*A*_{i}to - For all , change
*A*_{i}to*x* - Query for the sum of
*A*_{i}in [*l*,*r*]

It's a classic problem (it's the simple extension of 438D - The Child and Sequence) and the traditional solution is to use balanced tree such as splay/treap to maintain the continuous segments with the same *A*_{i} and for operation 2, we find out all the segments with *A*_{i} ≥ *x* and change the value of each one.

But if we use segment tree, we can get a much simpler solution: let `break_condition`

be `l > rr || r < ll || max_value[node] < x`

and let `tag_condition`

be `l >= ll && r <= rr && max_value[node] == min_value[node]`

. And we can find that the time complexity of this segment tree is also .

And now, we can easily describe the main idea of "segment tree beats". For each node, we maintain the maximum value `max_value[node]`

and the strict second maximum value `second_value[node]`

.

When we are doing the interval min operation for number *x*. let `break_condition`

be `l > rr || r < ll || max_value[node] <= x`

and let `tag_condition`

be `l >= ll && r <= rr && second_value[node] < x`

. Under such an condition, after put this tag, all of the maximum values inside this subtree will be changed to *x* and they are still the maximum values of this subtree.

To make it easier to merge with other operations, we can maintain the values in this way: For each node, we maintain the maximum value inside this subtree and other values separately (the maximum values are the first kind and others are the second). Then, interval max operation will be changed to "add a number to the first kind values in some intervals". Keep the meanings of each kinds of values and the tags, you will find that the processes of pushdown and update will be much clearer.

That's the main idea of the first part of "segment tree beats". It is very simple, right? And it also has a very nice time complexity. (I will give out the proof of the time complexity in the third part of this article).

And let's see the first two sample tasks in part 1.

**Task 1**. In this task, we can maintain the number of the first kind of values inside each node `t[node]`

, and when we put tag "add *x* to the first kind values in this subtree", the sum will be added by `t[node] * x`

. Then we can easily maintain the information we need.

**Task 2**. In this task, we can maintain the maximum values/ minimum values and others separately, i.e., there are three kinds of numbers now, and we will use three sets of tags for each kind of values. Also, to deal with the queries of the interval's sum, we need to maintain the numbers of the first kind and the second kind of values. Pay attention to some boundary conditions, if there are just two different values in this subtree, there will be no third kind of values and if all the values are the same, the set of the first kind and the second kind will be the same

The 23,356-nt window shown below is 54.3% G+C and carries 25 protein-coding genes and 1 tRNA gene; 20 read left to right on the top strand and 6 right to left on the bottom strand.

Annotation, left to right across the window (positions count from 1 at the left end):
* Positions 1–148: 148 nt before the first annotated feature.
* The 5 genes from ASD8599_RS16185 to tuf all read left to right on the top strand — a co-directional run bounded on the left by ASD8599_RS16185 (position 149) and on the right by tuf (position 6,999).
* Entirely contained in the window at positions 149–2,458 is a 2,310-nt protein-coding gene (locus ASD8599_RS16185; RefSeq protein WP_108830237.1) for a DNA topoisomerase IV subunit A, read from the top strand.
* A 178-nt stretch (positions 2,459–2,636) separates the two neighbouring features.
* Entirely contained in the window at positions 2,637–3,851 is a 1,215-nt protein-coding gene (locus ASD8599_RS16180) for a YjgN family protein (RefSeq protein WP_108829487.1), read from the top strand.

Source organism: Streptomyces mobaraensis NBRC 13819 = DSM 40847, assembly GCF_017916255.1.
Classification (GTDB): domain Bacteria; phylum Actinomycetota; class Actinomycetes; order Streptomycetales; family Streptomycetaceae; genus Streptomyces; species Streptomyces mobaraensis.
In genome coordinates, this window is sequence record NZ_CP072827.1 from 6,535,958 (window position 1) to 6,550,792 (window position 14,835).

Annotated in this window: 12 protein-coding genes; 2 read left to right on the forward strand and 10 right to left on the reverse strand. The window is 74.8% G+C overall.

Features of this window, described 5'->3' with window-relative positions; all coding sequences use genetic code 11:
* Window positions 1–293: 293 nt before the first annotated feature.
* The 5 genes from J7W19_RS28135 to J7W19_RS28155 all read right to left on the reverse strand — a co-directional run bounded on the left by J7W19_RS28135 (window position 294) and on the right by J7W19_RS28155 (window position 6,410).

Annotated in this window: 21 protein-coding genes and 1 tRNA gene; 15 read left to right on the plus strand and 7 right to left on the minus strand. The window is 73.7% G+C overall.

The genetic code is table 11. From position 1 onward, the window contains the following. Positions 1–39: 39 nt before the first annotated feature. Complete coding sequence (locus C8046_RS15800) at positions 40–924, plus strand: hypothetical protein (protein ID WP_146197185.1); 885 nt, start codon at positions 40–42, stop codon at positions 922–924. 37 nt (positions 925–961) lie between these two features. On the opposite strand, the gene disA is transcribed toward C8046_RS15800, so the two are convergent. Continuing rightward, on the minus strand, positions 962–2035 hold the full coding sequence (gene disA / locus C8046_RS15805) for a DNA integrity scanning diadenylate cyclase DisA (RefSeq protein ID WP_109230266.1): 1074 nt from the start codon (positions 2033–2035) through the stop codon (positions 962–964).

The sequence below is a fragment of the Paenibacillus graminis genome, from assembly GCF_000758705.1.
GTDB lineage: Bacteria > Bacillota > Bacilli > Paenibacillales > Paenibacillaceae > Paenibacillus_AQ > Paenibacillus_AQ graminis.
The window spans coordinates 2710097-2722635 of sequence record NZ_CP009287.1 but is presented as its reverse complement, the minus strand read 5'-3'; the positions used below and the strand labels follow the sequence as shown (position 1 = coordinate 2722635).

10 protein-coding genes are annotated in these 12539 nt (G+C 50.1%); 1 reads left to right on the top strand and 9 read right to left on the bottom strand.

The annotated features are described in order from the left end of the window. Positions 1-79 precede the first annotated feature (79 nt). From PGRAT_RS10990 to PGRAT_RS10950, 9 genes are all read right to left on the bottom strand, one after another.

#### Historic information

In this part, we will focus on three special values which I named "historic information":

- historic maximal value: after each operation, change
*B*_{i}to*max*(*B*_{i},*A*_{i}) - historic minimal value: after each operation, change
*B*_{i}to*min*(*B*_{i},*A*_{i}) - historic sum: after each operation, add
*C*_{i}by*A*_{i}.

You may wonder why we need to consider these values. But in China, there had been several problems about these values before I wrote this report. And maintaining these values is a much harder task than it looks like. Here is a data structure task in Tsinghua University Training 2015:

**Sample Task**: Here is the link of this problem. There are five kinds of operations (*x* is a positive integer.):

- For all , change
*A*_{i}to*A*_{i}+*x*. - For all , change
*A*_{i}to*max*(*A*_{i}-*x*, 0). - For all , change
*A*_{i}to*x*. - Query for
*A*_{i}. - Query for
*B*_{i}.

After each operation, change *B*_{i} to *max*(*B*_{i}, *A*_{i}).

To solve this task, ordinary segment tree is enough. But It's not easy to deal with the relationship between the lazy tags and the historic information. Since I do not have enough time to write today, I will update the solution later.

We have already gotten the way to deal with the interval min/max operations. And they are good tools to maintain historic information.

Now, let use consider such a kind of problems (Part1. Task 5): interval add/subtract, query for the interval sum of historic information. It's quite hard since we can't just use the traditional lazy tag technique to solve it. But we can use an auxiliary array *D*_{i} with the initial value of all zero to do some transformation:

- Historic maximal value: let
*D*_{i}=*B*_{i}-*A*_{i}. Then if we change*A*_{i}to*A*_{i}+*x*,*D*_{i}will be changed to*max*(*D*_{i}-*x*, 0). - Historic minimal value: let
*D*_{i}=*B*_{i}-*A*_{i}. Then if we change*A*_{i}to*A*_{i}+*x*,*D*_{i}will be changed to*min*(*D*_{i}-*x*, 0). - Historic sum: let
*D*_{i}=*C*_{i}-*tA*_{i}while*t*is the current operation id. Then if we change*A*_{i}to*A*_{i}+*x*,*D*_{i}will be changed to*D*_{i}- (*t*- 1)*x*.

We can use the technique introduced in the previous part about interval min/max operations to maintain the sum of *D*_{i}. And then we could get the sum of *B*_{i} or *C*_{i}.

What's more, since we have already transformed interval min/max operations to interval add/subtract operations, we can also maintain the interval sum of historic information under interval min/max operations (Part1. Task 6). This is a simple expansion and I think it's better to leave it as an exercise.

That's all the main idea of "segment tree beats". And I will add the proof about time complexity in the next update. It's a little hard for me to explain the proof in English so maybe it will take me some time to form words. I think that will be the last update, and I will try to finish it soon :).

I've never thought that this article will be so popular. Thanks a lot for the encouragement and the support!